The Taliban suddenly cancelled their decision to allow teenage girls in Afghanistan to resume classes along with other students Wednesday. Some girls who congregated outside the schools were met by Taliban who fired their weapons into the air to disperse them and send them home.
The Taliban signaled as recently as Monday that classes for all students would be resuming Wednesday. Instead, teen girls were abruptly sent home only after they had already arrived at their secondary schools for the day, bringing disappointment and heartbreak to many eager would-be students.
A Taliban spokesman said girls and female teachers needed new uniforms designed to comply with strict Islamic religious requirements, and schools needed to have enough female teachers to be able to segregate the classrooms by gender. The decision to bar teen girls was made late Tuesday, according to a Taliban spokesman.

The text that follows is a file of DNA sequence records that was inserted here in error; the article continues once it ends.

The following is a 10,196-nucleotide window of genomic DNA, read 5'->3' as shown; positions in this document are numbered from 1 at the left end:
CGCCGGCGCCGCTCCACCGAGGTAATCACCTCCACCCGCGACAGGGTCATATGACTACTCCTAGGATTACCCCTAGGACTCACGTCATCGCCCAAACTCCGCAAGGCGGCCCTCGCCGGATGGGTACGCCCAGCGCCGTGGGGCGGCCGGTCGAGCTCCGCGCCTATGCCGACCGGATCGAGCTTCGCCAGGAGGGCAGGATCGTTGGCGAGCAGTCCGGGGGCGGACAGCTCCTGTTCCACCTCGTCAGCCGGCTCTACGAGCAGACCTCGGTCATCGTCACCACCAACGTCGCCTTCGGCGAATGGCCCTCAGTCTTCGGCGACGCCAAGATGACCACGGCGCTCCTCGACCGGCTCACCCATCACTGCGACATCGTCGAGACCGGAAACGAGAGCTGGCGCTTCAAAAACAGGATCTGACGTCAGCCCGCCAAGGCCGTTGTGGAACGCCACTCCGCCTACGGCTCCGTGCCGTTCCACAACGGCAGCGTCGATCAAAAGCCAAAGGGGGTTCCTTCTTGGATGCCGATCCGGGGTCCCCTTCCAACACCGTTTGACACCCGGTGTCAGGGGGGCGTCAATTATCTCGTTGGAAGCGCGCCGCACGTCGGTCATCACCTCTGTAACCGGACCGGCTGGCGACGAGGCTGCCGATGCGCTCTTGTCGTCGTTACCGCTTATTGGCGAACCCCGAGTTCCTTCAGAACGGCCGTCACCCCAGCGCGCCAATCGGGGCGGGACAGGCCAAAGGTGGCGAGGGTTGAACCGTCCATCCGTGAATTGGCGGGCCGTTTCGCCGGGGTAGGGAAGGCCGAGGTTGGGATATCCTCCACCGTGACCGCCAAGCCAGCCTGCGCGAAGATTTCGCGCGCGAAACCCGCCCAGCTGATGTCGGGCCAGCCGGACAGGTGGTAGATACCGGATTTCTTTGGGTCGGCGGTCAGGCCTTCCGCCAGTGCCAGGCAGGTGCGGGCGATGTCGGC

Since taking control of Afghanistan following the United States’ withdrawal in August, the Taliban has mostly restricted women from work and school, although they allow women to work in jobs that require direct interaction with other females in order to prevent men and women from interacting.
Kabul journalist Mariam Naheebi told the Associated Press that “we did everything the Taliban asked in terms of Islamic dress,” indicating that the Taliban’s explanation is a poor excuse for banning girls’ participation in secondary school. Some observers believe the Taliban is leaning into appeasing fundamentalists who might defect to the Taliban rival Islamic State should they be offended by young women going to school.
“We don’t say they will be closed forever,” a Taliban spokesman told the Associated Press, but teenage girls who were interviewed indicated they believe they will be barred from schooling permanently.